I suspect that within a month of the release of the Fedora DVD almost everything I would install from it would need to be updated anyway.

You appear to have been a member since October 2007 so I won't insult your intelligence by mentioning how the menu item System | Administration | Add/Remove software gives you easy access to a list of applications that should make most Windows users green with envy (Oops - sorry! I just did)

Once you know what applications you need you can save yourself a lot of time by either making a kickstart file (which I use a lot for making live USB keys), or just a command file like this one...


$ head /home/user1/Documents/Config/yumitems01
yum install @office \
GeoIP \
ImageMagick \
ImageMagick-c++ \
PackageKit-qt \
PyQt4 \
a52dec \
acpi \
acpid \
acpitool \

Many of the items in that 500+ line list are already installed by the live cd but I use the list for other things and it costs nothing to leave the entry in.

Inspecting /var/log/yum.log is a very good start for building up such a list.

When installing a new distribution using a list from an older distribution it is handy to call it like this


# bash yumitems01 1>thelog.txt 2>theerrors.txt


So you can find out later what went wrong and which items have been removed or superseded in the new distribution.

One of my first useful entries to this forum was documenting how I installed from DVD onto a machine which had worked OK with the previous release but had a hardware issue with the new release that made it unusable. Having learned that lesson I would not dream of attempting to install onto any PC without testing with a Live CD or Live USB first.

axel668
3rd June 2010, 08:16 AM
This forum is amazing, turning even trolling attempts like this one into useful information :)

Replicant10000
3rd June 2010, 08:19 AM
Let me tell you what pisses me off about Fedora 13:

I did a preupgrade after rpm version check, "yum clean," and all other requisites. I had to wait two hours for the preupgrade to finish, then was told I could reboot and select "Upgrade to Goddard." I rebooted and did that. FTP network install couldn't work over wireless so I went to do a wired install. It didn't work there. After rebooting five or so times only to find out I needed an install.img, I put one on a rewritable CD via another computer with Windows Fista on it. Went back to upgrade to see if I could make the text mode installer look for install.img on local CD. Didn't work. Rebooted another few times, found out I needed a boot.iso. Downloaded and burned that to disk through F12.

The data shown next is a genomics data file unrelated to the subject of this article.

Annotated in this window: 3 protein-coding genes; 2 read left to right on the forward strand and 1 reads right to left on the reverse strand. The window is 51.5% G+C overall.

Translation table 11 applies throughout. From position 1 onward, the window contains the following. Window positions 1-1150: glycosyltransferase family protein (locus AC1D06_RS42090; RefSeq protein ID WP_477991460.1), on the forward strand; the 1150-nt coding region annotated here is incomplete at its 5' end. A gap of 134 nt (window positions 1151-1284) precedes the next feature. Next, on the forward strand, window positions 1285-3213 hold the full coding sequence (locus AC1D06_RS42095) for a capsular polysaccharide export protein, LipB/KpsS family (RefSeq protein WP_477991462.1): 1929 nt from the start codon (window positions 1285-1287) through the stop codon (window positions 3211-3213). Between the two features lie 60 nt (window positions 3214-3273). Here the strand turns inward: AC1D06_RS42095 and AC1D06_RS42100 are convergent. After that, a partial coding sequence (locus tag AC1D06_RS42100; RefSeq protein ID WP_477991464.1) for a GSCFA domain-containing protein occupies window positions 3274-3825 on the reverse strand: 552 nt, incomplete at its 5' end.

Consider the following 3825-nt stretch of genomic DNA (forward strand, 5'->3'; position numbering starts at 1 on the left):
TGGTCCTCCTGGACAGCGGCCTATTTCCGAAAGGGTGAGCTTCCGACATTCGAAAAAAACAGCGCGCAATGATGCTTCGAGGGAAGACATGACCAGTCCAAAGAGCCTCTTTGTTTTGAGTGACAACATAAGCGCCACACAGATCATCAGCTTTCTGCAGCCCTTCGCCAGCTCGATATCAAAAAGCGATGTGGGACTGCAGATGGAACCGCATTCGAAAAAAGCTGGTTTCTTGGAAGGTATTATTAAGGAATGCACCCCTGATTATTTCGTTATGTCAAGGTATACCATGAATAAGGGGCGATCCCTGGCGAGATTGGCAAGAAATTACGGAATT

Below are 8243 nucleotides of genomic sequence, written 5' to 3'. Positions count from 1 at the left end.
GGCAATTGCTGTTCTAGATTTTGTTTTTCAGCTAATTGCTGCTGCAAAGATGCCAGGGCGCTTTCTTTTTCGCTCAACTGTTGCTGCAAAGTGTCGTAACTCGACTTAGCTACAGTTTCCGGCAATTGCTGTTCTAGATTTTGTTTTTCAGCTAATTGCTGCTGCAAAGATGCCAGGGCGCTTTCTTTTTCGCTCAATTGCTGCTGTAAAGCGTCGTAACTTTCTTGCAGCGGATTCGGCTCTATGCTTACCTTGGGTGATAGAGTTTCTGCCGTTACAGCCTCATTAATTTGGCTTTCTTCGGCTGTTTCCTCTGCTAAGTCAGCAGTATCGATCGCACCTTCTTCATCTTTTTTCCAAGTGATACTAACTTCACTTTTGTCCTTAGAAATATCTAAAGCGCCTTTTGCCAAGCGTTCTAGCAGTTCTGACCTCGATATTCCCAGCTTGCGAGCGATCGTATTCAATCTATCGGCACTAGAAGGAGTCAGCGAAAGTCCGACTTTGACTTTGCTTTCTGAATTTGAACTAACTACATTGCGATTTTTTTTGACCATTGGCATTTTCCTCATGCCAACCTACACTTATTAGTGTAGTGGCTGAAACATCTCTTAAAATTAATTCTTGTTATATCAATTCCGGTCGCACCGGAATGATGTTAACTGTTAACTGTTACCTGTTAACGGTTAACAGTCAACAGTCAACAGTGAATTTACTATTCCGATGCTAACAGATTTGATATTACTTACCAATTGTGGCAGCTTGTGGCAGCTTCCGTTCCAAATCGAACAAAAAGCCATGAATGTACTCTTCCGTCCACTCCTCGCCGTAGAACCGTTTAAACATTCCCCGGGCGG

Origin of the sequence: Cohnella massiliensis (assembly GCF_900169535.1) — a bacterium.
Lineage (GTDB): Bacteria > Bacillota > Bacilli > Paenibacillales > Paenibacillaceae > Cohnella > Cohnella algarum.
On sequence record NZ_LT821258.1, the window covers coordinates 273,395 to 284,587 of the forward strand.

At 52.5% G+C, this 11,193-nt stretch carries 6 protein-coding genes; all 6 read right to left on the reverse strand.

Went back to "Upgrade to Goddard." Lo and behold, install.img was found and second stage of install commenced. At the Fedora box and after a bunch of prompts (enter password for encrypted partitions, etc.) I got "There was an error running your transaction for the following reasons: insufficient disk space (26M on /boot)"

But I have over 120 MB on /boot.

So I go back to single user mode, try tune2fs -r 0 /dev/sda1. That frees up a bit more but I STILL don't have the memory, as the install keeps telling me. Needs 26 MB more.

After EIGHT HOURS trying to upgrade my system I finally give up, go here and find out F13,14 and on NEED 500 MEGABYTES FOR /BOOT!

Who the hell was the one that came up with that bright idea! I have a 200MB /boot partition and a huge extended/logical volume in the middle of the drive which would meet with every four letter word in the book if I had to delete it! If the Fedora devs are going to allow an upgrade they should probably . . . you know . . . do that instead of playing Mickey Mouse with people's work computers and what not. A wiped drive with remade partition info does not a happy camper make.

CSchwangler
3rd June 2010, 08:35 AM
This is documented in the Release Notes:

http://fedoraproject.org/wiki/Common_F13_bugs#Issues_when_upgrading_from_previou s_releases